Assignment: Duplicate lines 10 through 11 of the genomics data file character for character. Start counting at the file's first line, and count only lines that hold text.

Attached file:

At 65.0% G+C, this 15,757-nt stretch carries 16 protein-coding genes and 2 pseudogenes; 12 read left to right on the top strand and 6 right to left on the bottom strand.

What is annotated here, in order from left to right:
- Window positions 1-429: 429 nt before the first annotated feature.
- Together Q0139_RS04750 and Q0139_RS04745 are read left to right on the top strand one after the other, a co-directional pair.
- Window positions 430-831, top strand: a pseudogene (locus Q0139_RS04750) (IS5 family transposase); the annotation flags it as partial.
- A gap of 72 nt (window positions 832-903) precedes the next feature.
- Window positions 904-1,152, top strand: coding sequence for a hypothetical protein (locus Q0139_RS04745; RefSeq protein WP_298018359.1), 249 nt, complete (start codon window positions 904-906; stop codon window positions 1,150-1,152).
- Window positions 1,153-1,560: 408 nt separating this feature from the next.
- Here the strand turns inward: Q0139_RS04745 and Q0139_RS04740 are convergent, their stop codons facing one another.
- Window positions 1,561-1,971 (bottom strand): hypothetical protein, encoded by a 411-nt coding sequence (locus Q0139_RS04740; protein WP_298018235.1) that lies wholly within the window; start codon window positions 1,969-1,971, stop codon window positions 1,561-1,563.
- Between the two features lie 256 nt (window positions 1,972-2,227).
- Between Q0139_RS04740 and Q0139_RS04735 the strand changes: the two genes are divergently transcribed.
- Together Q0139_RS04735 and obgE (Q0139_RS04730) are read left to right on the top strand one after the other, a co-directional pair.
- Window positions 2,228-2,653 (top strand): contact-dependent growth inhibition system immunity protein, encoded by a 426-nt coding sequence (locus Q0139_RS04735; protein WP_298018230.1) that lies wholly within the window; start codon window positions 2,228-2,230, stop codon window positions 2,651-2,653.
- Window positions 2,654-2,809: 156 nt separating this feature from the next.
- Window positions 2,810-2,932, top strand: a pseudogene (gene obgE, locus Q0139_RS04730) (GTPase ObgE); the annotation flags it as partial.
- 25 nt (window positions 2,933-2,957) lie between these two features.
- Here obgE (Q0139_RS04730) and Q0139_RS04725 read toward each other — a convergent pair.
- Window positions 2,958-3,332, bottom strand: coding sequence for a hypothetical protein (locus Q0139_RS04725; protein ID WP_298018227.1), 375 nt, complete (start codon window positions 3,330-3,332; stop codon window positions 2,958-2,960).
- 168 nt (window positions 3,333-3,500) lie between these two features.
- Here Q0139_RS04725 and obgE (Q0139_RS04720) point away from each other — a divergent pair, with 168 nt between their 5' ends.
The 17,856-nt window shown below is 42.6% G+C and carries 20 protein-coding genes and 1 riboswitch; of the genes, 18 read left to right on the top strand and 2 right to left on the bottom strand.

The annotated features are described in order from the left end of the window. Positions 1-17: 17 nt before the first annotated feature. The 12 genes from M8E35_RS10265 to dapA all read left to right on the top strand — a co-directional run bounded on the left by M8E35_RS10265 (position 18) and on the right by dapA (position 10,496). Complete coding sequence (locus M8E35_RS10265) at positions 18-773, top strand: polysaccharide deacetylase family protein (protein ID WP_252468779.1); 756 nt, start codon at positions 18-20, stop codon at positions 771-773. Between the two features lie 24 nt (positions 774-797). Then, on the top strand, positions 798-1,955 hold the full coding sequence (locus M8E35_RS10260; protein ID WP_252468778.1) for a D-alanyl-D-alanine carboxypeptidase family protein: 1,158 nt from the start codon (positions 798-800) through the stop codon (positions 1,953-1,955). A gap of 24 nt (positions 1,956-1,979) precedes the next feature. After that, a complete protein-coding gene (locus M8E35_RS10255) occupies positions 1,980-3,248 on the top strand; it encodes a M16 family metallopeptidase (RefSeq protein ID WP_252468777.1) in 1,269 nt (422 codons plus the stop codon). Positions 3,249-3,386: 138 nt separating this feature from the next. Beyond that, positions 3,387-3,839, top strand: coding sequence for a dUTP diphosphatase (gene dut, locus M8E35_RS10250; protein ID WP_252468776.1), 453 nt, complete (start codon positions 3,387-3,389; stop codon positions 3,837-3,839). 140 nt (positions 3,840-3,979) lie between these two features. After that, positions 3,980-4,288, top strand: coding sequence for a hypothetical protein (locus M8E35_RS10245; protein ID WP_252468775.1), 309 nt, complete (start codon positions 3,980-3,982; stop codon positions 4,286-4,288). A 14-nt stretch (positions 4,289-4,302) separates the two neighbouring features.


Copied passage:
- Window positions 1,561-1,971 (bottom strand): hypothetical protein, encoded by a 411-nt coding sequence (locus Q0139_RS04740; protein WP_298018235.1) that lies wholly within the window; start codon window positions 1,969-1,971, stop codon window positions 1,561-1,563.
- Between the two features lie 256 nt (window positions 1,972-2,227).